The Competition Bureau has obtained a court order to advance its ongoing investigation into some of Bell’s telecom marketing practices. The bureau has revealed it started a formal inquiry into Bell’s practices last August under the deceptive marketing provisions of the Competition Act. It’s examining potentially false and misleading representations made in connection with the promotion of Bell’s residential services, including home phone, internet and television sold separately or in bundles. It had to seek a court order because independent telco watchdog, the Commission for Complaints for Telecom-television Services (CCTS), maintained that handing over the information voluntarily would violate its confidentiality obligations. The order granted by the Federal Court of Canada requires the CCTS to produce records, including copies of consumer complaints filed against Bell relating to its residential services. Read more here.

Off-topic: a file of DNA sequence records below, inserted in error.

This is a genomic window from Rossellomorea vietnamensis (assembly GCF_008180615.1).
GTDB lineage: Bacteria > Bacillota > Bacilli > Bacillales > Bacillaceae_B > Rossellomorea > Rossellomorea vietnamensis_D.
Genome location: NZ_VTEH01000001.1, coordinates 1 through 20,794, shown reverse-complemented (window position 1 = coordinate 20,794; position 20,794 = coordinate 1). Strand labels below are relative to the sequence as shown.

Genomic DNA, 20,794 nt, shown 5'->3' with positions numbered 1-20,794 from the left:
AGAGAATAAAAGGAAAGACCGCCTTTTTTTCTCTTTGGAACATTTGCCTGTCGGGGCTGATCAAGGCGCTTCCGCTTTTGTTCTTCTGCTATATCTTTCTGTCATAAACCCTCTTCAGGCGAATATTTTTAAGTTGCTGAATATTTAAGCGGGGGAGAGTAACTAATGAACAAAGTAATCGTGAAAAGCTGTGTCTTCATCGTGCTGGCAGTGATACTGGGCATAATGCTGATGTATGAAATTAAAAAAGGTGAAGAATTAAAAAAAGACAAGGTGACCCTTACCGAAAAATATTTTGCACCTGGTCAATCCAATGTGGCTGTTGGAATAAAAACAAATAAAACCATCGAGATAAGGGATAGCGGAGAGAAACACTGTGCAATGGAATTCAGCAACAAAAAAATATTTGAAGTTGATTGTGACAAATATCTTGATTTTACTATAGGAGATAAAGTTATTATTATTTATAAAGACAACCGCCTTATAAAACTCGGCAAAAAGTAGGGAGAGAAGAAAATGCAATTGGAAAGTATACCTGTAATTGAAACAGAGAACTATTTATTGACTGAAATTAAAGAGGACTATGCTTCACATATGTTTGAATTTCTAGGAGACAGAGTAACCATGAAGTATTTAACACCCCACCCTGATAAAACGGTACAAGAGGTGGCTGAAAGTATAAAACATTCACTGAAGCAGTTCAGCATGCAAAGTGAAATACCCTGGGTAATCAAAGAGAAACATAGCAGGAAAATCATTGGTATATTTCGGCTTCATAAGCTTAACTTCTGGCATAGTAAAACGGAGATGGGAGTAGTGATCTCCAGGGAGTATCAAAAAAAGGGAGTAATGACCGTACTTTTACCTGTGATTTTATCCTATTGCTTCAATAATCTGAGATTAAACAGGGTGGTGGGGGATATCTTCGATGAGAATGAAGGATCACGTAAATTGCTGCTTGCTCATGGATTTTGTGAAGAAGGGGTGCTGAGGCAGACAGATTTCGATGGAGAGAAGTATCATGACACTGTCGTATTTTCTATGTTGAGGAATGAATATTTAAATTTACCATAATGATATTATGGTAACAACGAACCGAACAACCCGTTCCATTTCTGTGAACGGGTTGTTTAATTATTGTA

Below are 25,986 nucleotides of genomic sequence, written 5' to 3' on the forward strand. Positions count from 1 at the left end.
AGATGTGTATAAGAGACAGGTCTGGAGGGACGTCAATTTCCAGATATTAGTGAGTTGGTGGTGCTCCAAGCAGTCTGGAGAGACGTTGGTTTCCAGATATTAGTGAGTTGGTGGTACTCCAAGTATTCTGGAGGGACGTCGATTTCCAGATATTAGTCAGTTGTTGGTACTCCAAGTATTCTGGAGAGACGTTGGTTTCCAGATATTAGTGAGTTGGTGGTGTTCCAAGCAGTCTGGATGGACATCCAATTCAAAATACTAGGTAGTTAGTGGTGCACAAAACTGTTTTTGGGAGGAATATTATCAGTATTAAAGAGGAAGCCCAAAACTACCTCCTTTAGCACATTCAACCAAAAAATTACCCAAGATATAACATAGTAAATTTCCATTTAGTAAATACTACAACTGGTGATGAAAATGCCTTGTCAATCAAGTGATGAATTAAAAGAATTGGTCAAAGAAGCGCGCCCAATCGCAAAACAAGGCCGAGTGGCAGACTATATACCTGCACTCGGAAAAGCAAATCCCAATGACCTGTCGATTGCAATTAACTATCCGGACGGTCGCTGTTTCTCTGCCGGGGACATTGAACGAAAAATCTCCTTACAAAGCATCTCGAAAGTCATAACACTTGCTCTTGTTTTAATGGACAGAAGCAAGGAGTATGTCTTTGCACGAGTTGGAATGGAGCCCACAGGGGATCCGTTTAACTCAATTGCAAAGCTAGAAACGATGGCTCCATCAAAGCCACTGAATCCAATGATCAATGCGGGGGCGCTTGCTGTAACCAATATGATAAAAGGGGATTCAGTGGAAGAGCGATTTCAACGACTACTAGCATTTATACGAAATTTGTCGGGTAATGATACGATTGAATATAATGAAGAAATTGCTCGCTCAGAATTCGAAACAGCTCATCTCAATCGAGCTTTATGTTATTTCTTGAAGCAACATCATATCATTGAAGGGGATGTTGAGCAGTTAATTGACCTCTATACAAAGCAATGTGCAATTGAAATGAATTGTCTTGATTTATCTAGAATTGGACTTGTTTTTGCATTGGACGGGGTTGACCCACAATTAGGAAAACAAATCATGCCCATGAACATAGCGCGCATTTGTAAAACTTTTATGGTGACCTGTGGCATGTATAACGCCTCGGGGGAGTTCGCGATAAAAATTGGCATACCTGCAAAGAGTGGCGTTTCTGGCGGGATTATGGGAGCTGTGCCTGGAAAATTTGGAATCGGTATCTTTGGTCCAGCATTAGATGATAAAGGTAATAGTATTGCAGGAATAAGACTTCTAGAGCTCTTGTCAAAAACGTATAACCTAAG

The 2019 RTDNA Canada Network Award finalists have been revealed honouring network achievement in broadcast, digital and multi-platform journalism. Several categories have early winners, including Sportsnet for best Sports App, the lone finalist. Global News is the lone nominee for the Gord Sinclair Award for Outstanding Coverage of News – Live Special Events – Digital for its online coverage of the Royal Wedding. CBC Radio’s Unreserved is also alone in the Sam Ross Award for Opinion and Commentary – Radio category. Network winners will be announced at the RTDNA Canada 2019 National Conference & Awards Gala, May 10-11 in Toronto.